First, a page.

Growth deformities known as galls commonly occur on oak trees in Texas. Most oak trees are attacked by a group of small insects called gall makers. These insects can cause deformities, called galls, in the leaves, twigs, bark, buds, flowers, nuts, or roots of the tree. Because of the unusual size and shape of the horned oak gall and the gouty oak gall, they attract the attention of landowners and homeowners who are concerned about what causes the galls and what harm or damage they will do to oak trees. The horned oak gall and gouty oak gall are most commonly seen in East Texas. Each of these galls is caused by a tiny wasp that has a complicated and poorly understood life cycle. Both types of galls are globular in shape, are hard and woody, and they may be two or more inches in diameter. Horned oak galls will have short spikes (horns) protruding from them. Both galls commonly form on small branches (about one-fourth to one-half inch in diameter). In spite of the large size of many of these galls, they usually cause little if any serious harm to the trees. Sometimes twigs and small branches may die because the gall will girdle the branch as it grows around it.
Also, branches may droop from the weight of the galls. Although horned oak gall and gouty oak gall have been reported to kill trees, this has not been observed in East Texas.
Oak trees may be infected with gouty oak gall. A large, persistent, woody gall like this is evidence that a gall wasp has visited this branch. These galls may cause some branch dieback, but it is unlikely they would kill the tree.
Control for these insects is difficult. Because of their complicated life cycle, spraying with an insecticide is usually not effective and therefore not recommended. There may be some value in pruning branches that contain galls, but doing nothing is probably the best alternative.
The wasps that cause horned oak gall and gouty oak gall are commonly called cynipid gall wasps (family Cynipidae, genus Callirhytis). The small adult wasps are seldom seen. The life cycle of these wasps is not well understood, but has been reported as follows. In spring and early summer, tiny wasps (all females) emerge from the fully developed woody galls on twigs or branches. These females then deposit eggs in the larger veins on the underside of oak leaves. These eggs soon hatch and the larvae (tiny grubs) cause small, oblong, blister-like galls to develop in the leaf veins. By midsummer, the larvae in the leaf galls have matured and pupated. From these pupae, male and female adult wasps emerge which then mate and deposit eggs in young oak twigs. The woody galls from this generation of wasps will not appear on the twigs until the next spring or early summer. It may take from one to three years for the larvae living in the woody twig galls to mature.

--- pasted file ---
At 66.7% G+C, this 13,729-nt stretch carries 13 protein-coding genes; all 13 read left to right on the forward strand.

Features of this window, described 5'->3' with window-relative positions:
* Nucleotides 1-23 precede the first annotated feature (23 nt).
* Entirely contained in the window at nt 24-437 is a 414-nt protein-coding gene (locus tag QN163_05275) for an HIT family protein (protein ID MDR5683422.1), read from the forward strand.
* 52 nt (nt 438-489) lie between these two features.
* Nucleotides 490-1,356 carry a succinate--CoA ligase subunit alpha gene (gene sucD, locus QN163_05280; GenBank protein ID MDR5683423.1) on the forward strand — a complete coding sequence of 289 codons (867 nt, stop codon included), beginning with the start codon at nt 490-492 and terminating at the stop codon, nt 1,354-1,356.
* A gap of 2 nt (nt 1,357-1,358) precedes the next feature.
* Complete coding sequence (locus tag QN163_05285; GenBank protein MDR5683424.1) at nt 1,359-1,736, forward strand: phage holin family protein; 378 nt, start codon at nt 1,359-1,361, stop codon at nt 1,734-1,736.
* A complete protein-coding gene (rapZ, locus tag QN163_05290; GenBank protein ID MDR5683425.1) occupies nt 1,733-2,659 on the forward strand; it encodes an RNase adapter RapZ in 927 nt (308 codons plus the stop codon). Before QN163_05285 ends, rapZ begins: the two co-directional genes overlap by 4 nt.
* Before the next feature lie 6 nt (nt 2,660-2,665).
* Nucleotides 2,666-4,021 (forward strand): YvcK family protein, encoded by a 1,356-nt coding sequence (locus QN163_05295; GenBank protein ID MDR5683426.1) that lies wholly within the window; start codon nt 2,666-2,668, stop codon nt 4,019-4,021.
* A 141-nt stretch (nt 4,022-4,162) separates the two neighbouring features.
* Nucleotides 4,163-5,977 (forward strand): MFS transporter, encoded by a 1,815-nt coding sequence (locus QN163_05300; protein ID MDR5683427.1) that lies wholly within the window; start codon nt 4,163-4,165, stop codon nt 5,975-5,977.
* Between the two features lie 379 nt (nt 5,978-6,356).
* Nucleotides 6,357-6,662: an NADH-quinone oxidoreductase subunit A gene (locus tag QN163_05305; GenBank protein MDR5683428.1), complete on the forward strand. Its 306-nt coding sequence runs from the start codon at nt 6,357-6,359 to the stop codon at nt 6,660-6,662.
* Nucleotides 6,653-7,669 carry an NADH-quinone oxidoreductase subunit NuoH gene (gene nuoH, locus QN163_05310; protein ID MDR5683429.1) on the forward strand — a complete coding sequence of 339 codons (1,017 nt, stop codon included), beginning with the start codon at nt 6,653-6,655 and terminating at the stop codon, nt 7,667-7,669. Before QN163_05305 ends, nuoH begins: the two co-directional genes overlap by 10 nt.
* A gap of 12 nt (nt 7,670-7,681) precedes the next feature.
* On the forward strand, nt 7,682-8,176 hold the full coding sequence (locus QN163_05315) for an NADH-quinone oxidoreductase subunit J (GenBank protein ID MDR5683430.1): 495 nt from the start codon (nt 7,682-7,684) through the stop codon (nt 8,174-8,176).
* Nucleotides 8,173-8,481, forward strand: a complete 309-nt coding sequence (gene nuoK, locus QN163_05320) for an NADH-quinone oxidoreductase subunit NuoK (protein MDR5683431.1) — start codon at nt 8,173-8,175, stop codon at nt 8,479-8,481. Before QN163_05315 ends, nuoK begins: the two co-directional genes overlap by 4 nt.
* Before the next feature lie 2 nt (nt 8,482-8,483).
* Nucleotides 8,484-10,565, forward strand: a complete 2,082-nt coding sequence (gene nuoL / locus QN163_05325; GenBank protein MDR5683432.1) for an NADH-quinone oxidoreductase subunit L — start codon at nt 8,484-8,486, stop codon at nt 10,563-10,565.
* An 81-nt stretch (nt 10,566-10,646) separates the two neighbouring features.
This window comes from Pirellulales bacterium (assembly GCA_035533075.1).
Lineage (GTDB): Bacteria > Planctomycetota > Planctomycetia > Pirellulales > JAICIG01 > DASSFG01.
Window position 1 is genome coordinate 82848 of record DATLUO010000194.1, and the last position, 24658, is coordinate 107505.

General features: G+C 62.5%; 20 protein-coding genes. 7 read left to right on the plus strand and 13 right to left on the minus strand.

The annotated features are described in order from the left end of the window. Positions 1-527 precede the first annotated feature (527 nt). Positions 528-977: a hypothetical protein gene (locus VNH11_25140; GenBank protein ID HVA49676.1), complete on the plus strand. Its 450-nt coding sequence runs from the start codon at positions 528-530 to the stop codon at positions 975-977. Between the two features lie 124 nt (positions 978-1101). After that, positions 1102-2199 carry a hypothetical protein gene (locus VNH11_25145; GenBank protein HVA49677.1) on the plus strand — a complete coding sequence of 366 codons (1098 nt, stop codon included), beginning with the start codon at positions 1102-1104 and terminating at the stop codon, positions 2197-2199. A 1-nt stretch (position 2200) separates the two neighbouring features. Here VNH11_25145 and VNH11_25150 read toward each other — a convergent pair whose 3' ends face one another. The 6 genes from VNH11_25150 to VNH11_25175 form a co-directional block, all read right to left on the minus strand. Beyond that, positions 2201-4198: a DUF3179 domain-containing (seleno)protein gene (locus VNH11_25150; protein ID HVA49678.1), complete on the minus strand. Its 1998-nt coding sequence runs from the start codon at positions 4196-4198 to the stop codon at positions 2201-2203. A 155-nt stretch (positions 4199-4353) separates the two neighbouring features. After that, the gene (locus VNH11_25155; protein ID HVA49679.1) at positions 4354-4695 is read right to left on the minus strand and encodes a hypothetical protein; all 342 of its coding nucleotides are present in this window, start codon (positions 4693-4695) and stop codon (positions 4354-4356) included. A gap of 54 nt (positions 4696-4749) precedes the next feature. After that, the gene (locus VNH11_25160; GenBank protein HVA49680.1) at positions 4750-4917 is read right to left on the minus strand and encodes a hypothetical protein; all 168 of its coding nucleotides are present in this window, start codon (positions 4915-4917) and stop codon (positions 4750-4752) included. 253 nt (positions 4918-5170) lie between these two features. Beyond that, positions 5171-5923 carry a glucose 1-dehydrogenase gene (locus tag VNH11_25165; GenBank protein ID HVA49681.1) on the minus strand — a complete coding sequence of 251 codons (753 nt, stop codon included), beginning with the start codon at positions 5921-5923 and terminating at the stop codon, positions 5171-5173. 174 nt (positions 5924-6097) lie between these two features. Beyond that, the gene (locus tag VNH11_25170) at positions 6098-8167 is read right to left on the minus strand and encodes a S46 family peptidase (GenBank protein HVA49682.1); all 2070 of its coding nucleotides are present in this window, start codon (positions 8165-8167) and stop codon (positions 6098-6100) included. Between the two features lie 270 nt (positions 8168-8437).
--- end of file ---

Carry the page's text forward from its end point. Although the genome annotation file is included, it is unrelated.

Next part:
This picture shows a heavy infestation of gouty oak gall on the branch of a live oak tree.
The wasps that cause horned oak gall and gouty oak gall have an unusual life cycle involving alternating generations. In successive generations, these wasps produce two distinct types of galls. In addition, the adult wasps in these successive generations look quite different. In effect, the adult wasps look like their grandparents rather than their parents. Because of this unique behavior, which also may include alternate food plants, entomologists have yet to unravel the true identity of many gall wasps.
Insect-induced plant galls are usually caused by growth-regulating chemicals produced by the insect. When these chemicals react with plant hormones, profuse plant tissue growth occurs and the galls develop. The inner portion of each gall is rich in protein and provides the insect larvae inside the gall with a nutritious source of food. In addition, the wasp larvae developing inside the galls are protected from parasites, predators, and insecticides.
The horned oak gall gets its name because of the small spikes or horns that develop on the gall. Like the gouty oak gall, these galls are woody and can persist on the tree for several years.
Of the more than 700 species of gall-forming insects listed from the United States and Canada, nearly 80% are reported to form galls on oaks. Most gall insects can be identified by the uniquely-shaped galls they produce.
Texas A&M Forest Service can provide assistance concerning tree health problems. For further information, contact your nearest Texas A&M Forest Service office.